Posh, Becks, Melanie and the right to know

Should ready access to celebrities' secrets really be enshrined as a basic democratic freedom?
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Victoria Beckham would probably not have heard of Melanie Phillips. Ms Phillips's knowledge of Real Madrid, or indeed the Spice Girls, would be no more than Mrs Beckham's familiarity with changes in education policy since the 1960s or the roadmap to peace in the Middle East. Ms Phillips, severe of look and austere of disposition, columnist of the Daily Mail, would probably ban Footballers' Wives from our television screens and blame David Beckham for child obesity through his sponsorship of Pepsi.

Victoria Beckham would probably not have heard of Melanie Phillips. Ms Phillips's knowledge of Real Madrid, or indeed the Spice Girls, would be no more than Mrs Beckham's familiarity with changes in education policy since the 1960s or the roadmap to peace in the Middle East. Ms Phillips, severe of look and austere of disposition, columnist of the Daily Mail, would probably ban Footballers' Wives from our television screens and blame David Beckham for child obesity through his sponsorship of Pepsi.

As a regular reader of Ms Phillips' column bemoaning the flight from traditional values and morality (as defined by the Daily Mail), and a follower of the twists and turns of the Beckhams' goals and marriage, I was surprised to see the two colliding in the Mail last Monday. Ms Phillips is one for the high ground, not the football ground. But she is interested in legal matters, so perhaps this would explain her decision to devote her column to the Beckhams. The previous day they had unsuccessfully sought a High Court order to prevent publication of the revelations of their former nanny.

The News of the World, so recently crowned Newspaper of the Year, continued its tradition of opening its chequebook and securing the big stories by paying £125,000 to Abbie Gibson, the nanny, for the secrets of the Beckham home life. The Beckhams did not want us to hear about the alleged rows, implants, insecurities, Loos living, sex and text, and, worst of all, denial that they even had a nanny, so they went to a High Court judge on the night before publication. The judge decided that despite the fact that she had signed a confidentiality agreement with the Beckhams, the nanny's story could be told.

Ms Phillips agreed. "The story of Brand Beckham is surely a morality tale for our times, and it is in the public interest for it to be made known," she wrote in her column.

The Beckhams can still sue the NoW, and are, as ever, consulting their lawyers, possibly even each other. There was another court hearing on Friday involving the Beckhams and Ms Gibson, but not the NoW. A stand-off was agreed in which various undertakings were made by Ms Gibson that she would not say any more, or spend her fee, for the present. But what she has already said, and has been published, can be repeated.

As in all these cases - and how well we remember Rebecca Loos and her Beckham claims last year - there are levels of humbug and levels of seriousness. The humbug is that it is the public interest that such kiss and tell - or in this case look after the children and tell - stories are published, that they are important and have serious consequences for the rest of us. Nobody, including the newspaper and the judge, believes the NoW is paying the nanny for the story other than to sell papers by appealing to the public appetite for celebrity gossip, preferably sexual.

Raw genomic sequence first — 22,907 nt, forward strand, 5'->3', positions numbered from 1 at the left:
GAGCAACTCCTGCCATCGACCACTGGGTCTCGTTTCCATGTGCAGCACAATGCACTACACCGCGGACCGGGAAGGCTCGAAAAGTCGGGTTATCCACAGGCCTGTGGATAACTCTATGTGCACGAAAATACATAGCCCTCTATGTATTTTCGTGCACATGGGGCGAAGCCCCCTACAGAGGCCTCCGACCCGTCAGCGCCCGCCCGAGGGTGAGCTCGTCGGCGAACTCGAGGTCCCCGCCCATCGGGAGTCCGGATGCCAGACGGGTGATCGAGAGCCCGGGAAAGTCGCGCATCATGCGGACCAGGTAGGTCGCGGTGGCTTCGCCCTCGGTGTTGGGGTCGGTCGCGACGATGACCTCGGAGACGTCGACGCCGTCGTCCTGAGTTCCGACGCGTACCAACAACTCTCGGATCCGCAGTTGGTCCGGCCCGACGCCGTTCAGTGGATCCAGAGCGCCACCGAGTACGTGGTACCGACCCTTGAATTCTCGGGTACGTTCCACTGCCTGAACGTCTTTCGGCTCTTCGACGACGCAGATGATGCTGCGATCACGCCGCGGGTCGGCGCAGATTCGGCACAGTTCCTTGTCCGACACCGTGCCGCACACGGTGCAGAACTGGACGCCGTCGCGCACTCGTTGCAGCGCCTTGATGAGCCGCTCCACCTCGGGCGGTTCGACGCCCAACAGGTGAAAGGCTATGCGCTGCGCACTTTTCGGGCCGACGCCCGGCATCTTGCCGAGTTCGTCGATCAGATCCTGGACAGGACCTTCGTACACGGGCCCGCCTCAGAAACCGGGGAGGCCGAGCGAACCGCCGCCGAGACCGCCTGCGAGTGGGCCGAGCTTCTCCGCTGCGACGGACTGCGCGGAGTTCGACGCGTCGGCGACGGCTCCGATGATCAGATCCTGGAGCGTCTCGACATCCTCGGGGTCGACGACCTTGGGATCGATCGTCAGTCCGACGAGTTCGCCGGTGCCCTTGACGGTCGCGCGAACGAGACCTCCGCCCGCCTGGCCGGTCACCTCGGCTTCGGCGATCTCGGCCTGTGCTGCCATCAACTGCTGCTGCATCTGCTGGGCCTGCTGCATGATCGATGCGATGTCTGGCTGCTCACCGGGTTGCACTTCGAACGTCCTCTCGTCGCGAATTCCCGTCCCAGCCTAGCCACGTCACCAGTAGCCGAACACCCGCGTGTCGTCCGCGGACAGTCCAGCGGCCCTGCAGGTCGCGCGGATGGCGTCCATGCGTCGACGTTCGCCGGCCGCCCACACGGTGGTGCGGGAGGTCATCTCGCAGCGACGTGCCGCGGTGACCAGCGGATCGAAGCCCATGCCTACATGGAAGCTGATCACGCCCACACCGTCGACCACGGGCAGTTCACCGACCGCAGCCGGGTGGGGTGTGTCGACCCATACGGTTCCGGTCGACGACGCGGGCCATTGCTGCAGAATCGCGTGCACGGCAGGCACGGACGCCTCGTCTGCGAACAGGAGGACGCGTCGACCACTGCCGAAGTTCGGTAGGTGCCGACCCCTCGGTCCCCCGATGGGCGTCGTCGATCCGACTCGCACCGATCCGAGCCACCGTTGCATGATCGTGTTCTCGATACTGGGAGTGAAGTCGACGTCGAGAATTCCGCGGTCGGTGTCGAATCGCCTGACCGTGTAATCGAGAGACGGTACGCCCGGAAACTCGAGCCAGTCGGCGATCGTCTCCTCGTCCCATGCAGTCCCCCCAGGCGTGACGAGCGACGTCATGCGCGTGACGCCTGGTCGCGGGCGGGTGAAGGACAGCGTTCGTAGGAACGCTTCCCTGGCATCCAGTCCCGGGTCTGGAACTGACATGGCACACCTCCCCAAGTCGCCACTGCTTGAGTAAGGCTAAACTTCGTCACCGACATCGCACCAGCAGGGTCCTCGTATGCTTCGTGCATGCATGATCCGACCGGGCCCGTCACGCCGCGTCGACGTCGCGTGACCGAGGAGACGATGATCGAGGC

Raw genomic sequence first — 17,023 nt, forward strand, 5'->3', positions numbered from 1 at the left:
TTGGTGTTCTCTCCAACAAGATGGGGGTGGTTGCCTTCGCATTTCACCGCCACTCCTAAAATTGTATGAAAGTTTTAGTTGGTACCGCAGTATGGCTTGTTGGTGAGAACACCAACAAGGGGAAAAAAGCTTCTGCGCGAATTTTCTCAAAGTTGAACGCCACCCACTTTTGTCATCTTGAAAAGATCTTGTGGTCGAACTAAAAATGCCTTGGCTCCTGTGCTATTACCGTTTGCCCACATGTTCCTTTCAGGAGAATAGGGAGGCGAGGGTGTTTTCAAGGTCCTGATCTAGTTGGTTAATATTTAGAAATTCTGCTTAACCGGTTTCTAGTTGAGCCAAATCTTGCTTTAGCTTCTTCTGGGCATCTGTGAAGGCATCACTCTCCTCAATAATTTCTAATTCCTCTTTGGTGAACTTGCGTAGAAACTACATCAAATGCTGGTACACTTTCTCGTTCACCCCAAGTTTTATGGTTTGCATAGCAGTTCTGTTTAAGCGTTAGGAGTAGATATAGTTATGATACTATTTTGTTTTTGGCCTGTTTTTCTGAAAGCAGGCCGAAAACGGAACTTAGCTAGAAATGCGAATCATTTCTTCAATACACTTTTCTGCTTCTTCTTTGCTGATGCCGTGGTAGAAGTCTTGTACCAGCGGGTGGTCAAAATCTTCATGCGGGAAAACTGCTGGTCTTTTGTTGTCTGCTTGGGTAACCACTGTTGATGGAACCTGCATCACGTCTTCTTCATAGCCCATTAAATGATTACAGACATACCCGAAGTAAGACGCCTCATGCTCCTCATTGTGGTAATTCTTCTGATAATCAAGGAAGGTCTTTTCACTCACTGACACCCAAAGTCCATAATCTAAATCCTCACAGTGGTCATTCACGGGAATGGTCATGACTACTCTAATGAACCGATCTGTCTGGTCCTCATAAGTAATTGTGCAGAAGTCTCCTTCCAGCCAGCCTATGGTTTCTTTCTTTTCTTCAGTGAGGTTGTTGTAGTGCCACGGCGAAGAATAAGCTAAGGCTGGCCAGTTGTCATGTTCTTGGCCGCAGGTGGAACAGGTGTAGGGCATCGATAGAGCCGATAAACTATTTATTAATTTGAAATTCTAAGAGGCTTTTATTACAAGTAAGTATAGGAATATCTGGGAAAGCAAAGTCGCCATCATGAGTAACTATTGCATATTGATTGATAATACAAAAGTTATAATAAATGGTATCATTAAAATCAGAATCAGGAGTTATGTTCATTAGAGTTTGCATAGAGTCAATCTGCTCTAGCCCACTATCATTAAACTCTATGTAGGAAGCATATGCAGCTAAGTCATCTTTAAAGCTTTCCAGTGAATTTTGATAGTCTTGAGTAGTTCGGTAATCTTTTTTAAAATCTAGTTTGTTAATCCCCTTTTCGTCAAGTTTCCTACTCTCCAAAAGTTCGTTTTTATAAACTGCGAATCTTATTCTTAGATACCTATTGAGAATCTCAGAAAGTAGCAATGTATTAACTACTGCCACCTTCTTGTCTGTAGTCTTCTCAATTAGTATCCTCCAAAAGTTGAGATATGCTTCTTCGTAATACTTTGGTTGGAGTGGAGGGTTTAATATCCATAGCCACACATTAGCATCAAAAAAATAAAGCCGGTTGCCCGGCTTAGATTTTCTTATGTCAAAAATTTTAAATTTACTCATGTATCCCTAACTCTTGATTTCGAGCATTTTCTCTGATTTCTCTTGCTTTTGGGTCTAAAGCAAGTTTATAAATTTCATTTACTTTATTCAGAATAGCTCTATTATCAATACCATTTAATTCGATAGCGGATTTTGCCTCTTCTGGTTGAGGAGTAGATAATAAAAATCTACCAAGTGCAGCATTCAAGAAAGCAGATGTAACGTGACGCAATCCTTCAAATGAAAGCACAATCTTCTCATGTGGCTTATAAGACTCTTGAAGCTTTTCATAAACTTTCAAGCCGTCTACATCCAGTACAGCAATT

The serious end of the debate is the danger of putting the law at the disposal of the Beckhams (and others) to allow them to control and possibly distort the carefully created public image that earns them so much. The celebrities play the game; the publicists play; the media play. It is seldom edifying; it is not always interesting; it is certainly no place for the law.

The serious end of the debate is about press freedom - that there must be overwhelming reasons to prevent publication rather than any need to justify it, because the consequences, particularly political, of extending legal powers over the media are fraught with danger.

Nobody could keep a straight face and argue that our basic democratic rights and freedoms depend on the right to know what the Beckham nanny heard in the kitchen; but in a curious way they do. It is the "thin end of the wedge" argument. Publication last week of pictures of Prince Harry roaring around the Botswana safari park with his girlfriend, Chelsy, also caused rage in some quarters about paparazzi intrusion. We can all have a little sympathy for the couple. But they don't have a bad life, and think of the potential consequences of banning pictures of public figures (politicians, say?) having a good time. At whose expense? In Nazi uniform? We are entitled to know.

The Beckhams built an image on all that Melanie Phillips champions in the Mail. Family life. Lovely, well cared-for children. Fidelity. Stability. Quality education and healthcare, and the freedom to pay for it. Community. Respect. David and Victoria: a rather old-fashioned couple, really. Ms Phillips and the Mail approve of that. More importantly for the Beckhams, so do the sponsors, to the tune of more than £20m a year. They can't afford to let the image slip. They can't afford to upset Ms Phillips. They can afford expensive lawyers.

Peter Cole is professor of journalism at the University of Sheffield

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